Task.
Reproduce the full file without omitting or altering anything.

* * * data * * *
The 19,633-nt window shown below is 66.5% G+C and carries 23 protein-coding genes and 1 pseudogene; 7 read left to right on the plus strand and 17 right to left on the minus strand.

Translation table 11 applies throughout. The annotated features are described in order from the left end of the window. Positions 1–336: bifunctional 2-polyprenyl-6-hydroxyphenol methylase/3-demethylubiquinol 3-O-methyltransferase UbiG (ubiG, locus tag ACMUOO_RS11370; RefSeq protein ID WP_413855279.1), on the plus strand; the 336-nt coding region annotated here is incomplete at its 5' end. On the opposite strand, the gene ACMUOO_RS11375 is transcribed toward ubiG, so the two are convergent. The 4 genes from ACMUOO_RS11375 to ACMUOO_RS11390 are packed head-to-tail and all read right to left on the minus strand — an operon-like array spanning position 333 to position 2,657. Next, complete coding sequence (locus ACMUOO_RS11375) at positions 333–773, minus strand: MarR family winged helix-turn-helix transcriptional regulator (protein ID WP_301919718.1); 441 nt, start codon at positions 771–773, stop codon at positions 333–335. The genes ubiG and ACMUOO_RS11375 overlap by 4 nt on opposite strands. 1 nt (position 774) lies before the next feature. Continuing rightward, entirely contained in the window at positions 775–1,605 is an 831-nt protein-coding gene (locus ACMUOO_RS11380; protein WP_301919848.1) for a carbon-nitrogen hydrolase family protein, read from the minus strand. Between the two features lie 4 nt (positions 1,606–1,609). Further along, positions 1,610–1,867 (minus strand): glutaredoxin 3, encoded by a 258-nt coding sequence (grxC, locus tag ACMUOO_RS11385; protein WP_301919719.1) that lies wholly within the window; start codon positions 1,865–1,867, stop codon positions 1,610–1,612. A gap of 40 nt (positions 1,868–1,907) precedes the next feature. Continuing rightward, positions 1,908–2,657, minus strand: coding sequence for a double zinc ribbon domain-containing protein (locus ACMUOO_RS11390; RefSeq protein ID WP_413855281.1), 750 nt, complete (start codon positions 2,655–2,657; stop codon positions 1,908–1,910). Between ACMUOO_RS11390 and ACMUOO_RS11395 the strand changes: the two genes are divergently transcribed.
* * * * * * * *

The 19,633-nt window shown below is 66.5% G+C and carries 23 protein-coding genes and 1 pseudogene; 7 read left to right on the plus strand and 17 right to left on the minus strand.

Translation table 11 applies throughout. The annotated features are described in order from the left end of the window. Positions 1–336: bifunctional 2-polyprenyl-6-hydroxyphenol methylase/3-demethylubiquinol 3-O-methyltransferase UbiG (ubiG, locus tag ACMUOO_RS11370; RefSeq protein ID WP_413855279.1), on the plus strand; the 336-nt coding region annotated here is incomplete at its 5' end. On the opposite strand, the gene ACMUOO_RS11375 is transcribed toward ubiG, so the two are convergent. The 4 genes from ACMUOO_RS11375 to ACMUOO_RS11390 are packed head-to-tail and all read right to left on the minus strand — an operon-like array spanning position 333 to position 2,657. Next, complete coding sequence (locus ACMUOO_RS11375) at positions 333–773, minus strand: MarR family winged helix-turn-helix transcriptional regulator (protein ID WP_301919718.1); 441 nt, start codon at positions 771–773, stop codon at positions 333–335. The genes ubiG and ACMUOO_RS11375 overlap by 4 nt on opposite strands. 1 nt (position 774) lies before the next feature. Continuing rightward, entirely contained in the window at positions 775–1,605 is an 831-nt protein-coding gene (locus ACMUOO_RS11380; protein WP_301919848.1) for a carbon-nitrogen hydrolase family protein, read from the minus strand. Between the two features lie 4 nt (positions 1,606–1,609). Further along, positions 1,610–1,867 (minus strand): glutaredoxin 3, encoded by a 258-nt coding sequence (grxC, locus tag ACMUOO_RS11385; protein WP_301919719.1) that lies wholly within the window; start codon positions 1,865–1,867, stop codon positions 1,610–1,612. A gap of 40 nt (positions 1,868–1,907) precedes the next feature. Continuing rightward, positions 1,908–2,657, minus strand: coding sequence for a double zinc ribbon domain-containing protein (locus ACMUOO_RS11390; RefSeq protein ID WP_413855281.1), 750 nt, complete (start codon positions 2,655–2,657; stop codon positions 1,908–1,910). Between ACMUOO_RS11390 and ACMUOO_RS11395 the strand changes: the two genes are divergently transcribed.